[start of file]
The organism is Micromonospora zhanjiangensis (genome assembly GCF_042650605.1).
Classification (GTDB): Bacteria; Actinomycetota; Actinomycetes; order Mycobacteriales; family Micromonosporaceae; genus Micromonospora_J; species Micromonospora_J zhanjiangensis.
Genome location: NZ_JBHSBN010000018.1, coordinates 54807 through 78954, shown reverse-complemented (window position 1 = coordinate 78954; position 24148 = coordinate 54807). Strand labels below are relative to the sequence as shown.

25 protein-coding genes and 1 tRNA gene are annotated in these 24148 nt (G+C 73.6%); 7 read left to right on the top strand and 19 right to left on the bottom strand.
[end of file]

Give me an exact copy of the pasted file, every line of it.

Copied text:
The organism is Micromonospora zhanjiangensis (genome assembly GCF_042650605.1).
Classification (GTDB): Bacteria; Actinomycetota; Actinomycetes; order Mycobacteriales; family Micromonosporaceae; genus Micromonospora_J; species Micromonospora_J zhanjiangensis.
Genome location: NZ_JBHSBN010000018.1, coordinates 54807 through 78954, shown reverse-complemented (window position 1 = coordinate 78954; position 24148 = coordinate 54807). Strand labels below are relative to the sequence as shown.

25 protein-coding genes and 1 tRNA gene are annotated in these 24148 nt (G+C 73.6%); 7 read left to right on the top strand and 19 right to left on the bottom strand.